Research Reveals Weaknesses in Board Evaluations & Composition

Inside Americas Boardrooms
David Larcker likes arguments... but he doesn't like to take sides. Instead, he prefers to use research to differentiate fact from rumor and to determine what effective governance looks like.

As a senior faculty member at Stanford University's well-known Arthur & Toni Rembe Rock Center for Corporate Governance, Larcker has tackled many often-debated corporate governance questions over the past 10 years. In this episode, he zeros in on board evaluations and composition.

Most board members today view board evaluations as a check-the-box requirement, which largely fails to open the floor for improvement, says Larcker.

[blockquote source="David Larcker, Senior Faculty at Stanford University's Rock Center for Corporate Governance"]I think it's a lost opportunity. Here we've got a case where you're asking questions about the process of the board. Do we have the right people? I think it's where introspection ought to take place.[/blockquote]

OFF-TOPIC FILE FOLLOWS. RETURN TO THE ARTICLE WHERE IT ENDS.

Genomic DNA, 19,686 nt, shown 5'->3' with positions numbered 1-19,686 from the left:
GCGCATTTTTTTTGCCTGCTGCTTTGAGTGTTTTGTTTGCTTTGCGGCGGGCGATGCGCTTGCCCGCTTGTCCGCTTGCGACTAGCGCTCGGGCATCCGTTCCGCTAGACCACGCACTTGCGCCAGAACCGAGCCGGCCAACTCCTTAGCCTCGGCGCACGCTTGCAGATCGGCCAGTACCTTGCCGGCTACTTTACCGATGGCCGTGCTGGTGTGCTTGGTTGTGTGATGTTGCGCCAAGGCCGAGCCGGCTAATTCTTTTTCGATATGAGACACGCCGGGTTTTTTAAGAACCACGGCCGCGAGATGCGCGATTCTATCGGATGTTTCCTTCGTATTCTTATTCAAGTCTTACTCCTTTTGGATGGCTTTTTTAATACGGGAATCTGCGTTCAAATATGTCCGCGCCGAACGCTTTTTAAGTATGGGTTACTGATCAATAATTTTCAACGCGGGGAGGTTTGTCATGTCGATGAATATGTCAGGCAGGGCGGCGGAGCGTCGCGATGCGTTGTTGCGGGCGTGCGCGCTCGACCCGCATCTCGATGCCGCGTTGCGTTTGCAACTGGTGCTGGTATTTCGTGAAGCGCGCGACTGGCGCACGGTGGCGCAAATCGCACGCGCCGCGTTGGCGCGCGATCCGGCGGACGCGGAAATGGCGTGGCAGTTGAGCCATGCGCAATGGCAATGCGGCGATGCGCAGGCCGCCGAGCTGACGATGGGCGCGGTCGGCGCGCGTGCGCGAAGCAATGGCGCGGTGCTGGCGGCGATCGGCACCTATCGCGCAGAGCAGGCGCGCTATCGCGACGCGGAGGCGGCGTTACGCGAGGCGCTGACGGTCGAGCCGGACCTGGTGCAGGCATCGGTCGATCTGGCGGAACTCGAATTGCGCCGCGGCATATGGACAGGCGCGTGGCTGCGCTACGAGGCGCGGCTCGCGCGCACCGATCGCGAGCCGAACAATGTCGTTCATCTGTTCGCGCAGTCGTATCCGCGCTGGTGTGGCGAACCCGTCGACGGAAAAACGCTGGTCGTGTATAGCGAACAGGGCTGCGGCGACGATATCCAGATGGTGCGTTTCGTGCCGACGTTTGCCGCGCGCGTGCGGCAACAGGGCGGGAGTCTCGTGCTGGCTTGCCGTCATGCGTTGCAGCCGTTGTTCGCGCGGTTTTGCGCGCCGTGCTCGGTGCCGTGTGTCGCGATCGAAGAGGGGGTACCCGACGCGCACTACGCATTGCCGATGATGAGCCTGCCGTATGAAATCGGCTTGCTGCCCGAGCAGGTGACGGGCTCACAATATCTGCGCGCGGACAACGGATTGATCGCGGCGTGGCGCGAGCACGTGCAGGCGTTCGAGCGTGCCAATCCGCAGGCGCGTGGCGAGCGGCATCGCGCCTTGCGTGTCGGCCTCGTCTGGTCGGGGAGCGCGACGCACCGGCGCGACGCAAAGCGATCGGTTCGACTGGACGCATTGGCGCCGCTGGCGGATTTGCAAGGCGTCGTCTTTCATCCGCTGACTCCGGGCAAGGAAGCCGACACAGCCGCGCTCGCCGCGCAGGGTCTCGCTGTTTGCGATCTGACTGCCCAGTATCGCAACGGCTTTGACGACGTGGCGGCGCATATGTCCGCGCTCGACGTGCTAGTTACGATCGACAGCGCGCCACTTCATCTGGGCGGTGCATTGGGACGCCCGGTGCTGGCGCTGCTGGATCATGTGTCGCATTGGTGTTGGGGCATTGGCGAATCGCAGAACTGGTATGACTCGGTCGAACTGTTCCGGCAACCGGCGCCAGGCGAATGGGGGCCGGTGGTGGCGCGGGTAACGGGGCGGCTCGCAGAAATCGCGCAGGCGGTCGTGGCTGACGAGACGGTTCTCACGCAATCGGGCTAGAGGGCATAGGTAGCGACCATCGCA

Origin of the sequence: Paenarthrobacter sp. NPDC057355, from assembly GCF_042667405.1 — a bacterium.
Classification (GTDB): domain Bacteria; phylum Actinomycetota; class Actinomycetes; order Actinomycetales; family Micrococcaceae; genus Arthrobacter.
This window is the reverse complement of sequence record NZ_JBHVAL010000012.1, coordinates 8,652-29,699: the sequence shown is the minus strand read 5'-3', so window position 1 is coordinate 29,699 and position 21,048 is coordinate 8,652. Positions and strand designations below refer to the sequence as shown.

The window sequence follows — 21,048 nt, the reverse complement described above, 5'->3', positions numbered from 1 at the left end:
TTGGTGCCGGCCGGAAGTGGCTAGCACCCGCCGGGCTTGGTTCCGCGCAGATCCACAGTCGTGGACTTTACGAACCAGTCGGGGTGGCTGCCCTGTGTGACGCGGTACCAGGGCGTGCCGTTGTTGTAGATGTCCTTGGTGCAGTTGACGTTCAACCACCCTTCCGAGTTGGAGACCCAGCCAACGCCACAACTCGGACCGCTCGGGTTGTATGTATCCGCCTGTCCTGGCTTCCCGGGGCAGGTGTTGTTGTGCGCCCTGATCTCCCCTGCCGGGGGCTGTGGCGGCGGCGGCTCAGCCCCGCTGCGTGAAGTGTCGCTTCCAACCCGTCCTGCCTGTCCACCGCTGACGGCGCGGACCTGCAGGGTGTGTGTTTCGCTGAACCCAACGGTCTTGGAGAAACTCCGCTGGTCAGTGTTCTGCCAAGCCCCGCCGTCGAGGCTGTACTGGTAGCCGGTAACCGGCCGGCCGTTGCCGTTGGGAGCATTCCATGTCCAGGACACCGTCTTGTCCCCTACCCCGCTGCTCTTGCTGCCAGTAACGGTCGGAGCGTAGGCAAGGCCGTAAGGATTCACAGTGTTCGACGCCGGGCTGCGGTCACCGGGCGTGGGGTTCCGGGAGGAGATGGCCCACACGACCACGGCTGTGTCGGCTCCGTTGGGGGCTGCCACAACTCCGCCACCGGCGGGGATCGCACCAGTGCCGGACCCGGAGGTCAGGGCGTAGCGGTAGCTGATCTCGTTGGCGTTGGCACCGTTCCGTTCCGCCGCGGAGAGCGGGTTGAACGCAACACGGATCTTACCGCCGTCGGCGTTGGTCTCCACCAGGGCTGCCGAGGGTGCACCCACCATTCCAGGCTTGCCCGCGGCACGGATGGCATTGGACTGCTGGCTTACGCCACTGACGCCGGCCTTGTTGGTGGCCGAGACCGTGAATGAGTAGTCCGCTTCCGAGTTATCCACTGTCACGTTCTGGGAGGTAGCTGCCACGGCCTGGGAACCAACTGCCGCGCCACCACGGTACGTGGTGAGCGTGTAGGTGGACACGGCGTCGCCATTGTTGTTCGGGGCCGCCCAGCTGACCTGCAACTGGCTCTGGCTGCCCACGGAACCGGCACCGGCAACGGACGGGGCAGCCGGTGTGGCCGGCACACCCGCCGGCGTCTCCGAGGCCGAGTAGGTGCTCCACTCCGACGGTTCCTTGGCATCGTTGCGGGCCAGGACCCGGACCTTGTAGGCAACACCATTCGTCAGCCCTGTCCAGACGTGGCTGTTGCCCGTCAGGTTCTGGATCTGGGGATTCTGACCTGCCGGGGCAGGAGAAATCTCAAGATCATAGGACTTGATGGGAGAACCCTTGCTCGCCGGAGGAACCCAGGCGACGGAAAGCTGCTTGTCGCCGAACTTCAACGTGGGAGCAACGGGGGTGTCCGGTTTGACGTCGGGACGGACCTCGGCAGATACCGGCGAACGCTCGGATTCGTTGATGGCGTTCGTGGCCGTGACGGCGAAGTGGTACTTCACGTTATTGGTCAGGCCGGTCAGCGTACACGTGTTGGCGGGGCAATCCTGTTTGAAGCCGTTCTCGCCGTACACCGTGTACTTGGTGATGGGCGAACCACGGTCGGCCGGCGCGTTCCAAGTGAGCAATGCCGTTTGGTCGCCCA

Host TK Kerstetter and Larcker discuss the effectiveness of peer reviews and the importance of having a strong non-executive chair or lead director in order to drive change in a board's composition or behavior. When Kerstetter asks Larcker about the next governance issue on his research agenda, the two dive into a familiar discussion: How can we actually measure corporate governance? Larcker goes on to explain how the Rock Center approaches this age-old question to continually bridge the gap between academic research and the real-world happenings of today's boardrooms.

Click here to view the Rock Center's 2016 Survey: Board of Director Evaluation and Effectiveness.